Music Midtown founder, Alex Cooley, has died

Alex Cooley, legendary concert promoter (image source: Twitter @rockatlanta)
Alex Cooley, legendary concert promoter (image source: Twitter @rockatlanta)

If you are a music lover and lived in Atlanta in the 1970s, the name Alex Cooley legendary. Cooley was the top concert promoter for big name acts in the city and the founder of Music Midtown. From Janis Joplin and Jimi Hendrix to Prince, Cooley brought the top acts to Atlanta under the name “Alex Cooley Present’s” or the now defunct Alex Cooley’s Electric Ballroom.

Cooley died on Tuesday of this week at the age of 74 and Atlanta lost a music icon. Cooley was born and raised in Atlanta and started prompting concerts in his twenties. In 1969, he brought Janis Joplin, Led Zeppelin, the Staple Singers and others to the Atlanta Motor Speedway and a year later brought mega band The Grateful Dead to Atlanta’s Piedmont Park for a free concert.

His venue the Electric Ballroom saw such acts as Fleetwood Mac, Rush, Kiss, Bruce Springsteen and many other major stars. If you did not know Alex Cooley, chances are you were not going to get a big concert in Atlanta. Cooley had a longstanding partnership with Concert/Southern Promotions, which booked as many as 300+ acts a year at its height. He later sold his share in the company and it was purchased by Clear Channel Communication and subsequent events were booked by Live Nation Atlanta.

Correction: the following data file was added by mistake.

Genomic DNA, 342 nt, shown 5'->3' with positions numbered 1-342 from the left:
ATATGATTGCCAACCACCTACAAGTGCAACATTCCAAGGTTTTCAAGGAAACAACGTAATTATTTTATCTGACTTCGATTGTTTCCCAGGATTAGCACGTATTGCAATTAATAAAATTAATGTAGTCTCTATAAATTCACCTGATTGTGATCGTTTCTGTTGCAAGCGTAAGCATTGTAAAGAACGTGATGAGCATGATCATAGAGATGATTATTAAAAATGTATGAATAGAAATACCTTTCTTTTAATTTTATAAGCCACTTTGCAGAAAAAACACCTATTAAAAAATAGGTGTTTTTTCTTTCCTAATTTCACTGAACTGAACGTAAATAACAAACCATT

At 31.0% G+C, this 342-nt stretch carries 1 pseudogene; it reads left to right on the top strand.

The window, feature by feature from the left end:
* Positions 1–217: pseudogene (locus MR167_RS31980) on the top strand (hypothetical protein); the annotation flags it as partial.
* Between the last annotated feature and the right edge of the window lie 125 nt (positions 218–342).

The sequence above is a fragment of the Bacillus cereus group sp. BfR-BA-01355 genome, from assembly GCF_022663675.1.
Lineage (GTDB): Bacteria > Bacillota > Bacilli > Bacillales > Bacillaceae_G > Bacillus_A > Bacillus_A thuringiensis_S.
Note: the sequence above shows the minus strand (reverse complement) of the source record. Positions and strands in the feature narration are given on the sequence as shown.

Cooley’s impact in the Atlanta music scene was unprecedented and he was inducted into the Georgia Music Hall of Fame in 1987.

Mo Barnes
Mo Barnes

Maurice "Mo" Barnes is a graduate of Morehouse College and Political Scientist based in Atlanta. Mo is also a Blues musician. He has been writing for Rolling Out since 2014. Whether it means walking through a bloody police shooting to help a family find justice or showing the multifaceted talent of the Black Diaspora I write the news.

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